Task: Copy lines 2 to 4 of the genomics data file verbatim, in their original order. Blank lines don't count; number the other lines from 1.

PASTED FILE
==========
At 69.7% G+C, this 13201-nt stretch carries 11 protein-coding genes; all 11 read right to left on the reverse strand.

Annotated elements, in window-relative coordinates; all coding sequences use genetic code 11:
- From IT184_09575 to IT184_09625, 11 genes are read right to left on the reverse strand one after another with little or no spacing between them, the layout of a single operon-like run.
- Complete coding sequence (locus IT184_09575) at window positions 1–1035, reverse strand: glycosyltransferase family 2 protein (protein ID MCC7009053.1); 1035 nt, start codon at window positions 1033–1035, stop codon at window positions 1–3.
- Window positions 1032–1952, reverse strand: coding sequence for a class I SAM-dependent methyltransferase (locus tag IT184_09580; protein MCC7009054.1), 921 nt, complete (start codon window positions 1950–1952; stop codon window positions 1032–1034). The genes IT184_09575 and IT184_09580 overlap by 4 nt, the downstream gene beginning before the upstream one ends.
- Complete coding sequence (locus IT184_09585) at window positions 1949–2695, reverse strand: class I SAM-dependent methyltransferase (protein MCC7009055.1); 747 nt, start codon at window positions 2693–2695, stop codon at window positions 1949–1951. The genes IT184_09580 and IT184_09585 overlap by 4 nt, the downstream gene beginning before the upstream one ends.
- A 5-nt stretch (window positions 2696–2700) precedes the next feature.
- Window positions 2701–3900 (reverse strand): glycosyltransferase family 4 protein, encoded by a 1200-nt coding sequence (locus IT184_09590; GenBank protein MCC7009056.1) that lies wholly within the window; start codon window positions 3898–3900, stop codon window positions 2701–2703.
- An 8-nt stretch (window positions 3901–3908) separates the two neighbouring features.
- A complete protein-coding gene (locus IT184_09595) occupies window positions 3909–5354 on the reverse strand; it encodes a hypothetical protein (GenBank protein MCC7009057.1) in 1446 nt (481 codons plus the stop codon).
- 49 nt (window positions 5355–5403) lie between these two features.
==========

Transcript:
Annotated elements, in window-relative coordinates; all coding sequences use genetic code 11:
- From IT184_09575 to IT184_09625, 11 genes are read right to left on the reverse strand one after another with little or no spacing between them, the layout of a single operon-like run.
- Complete coding sequence (locus IT184_09575) at window positions 1–1035, reverse strand: glycosyltransferase family 2 protein (protein ID MCC7009053.1); 1035 nt, start codon at window positions 1033–1035, stop codon at window positions 1–3.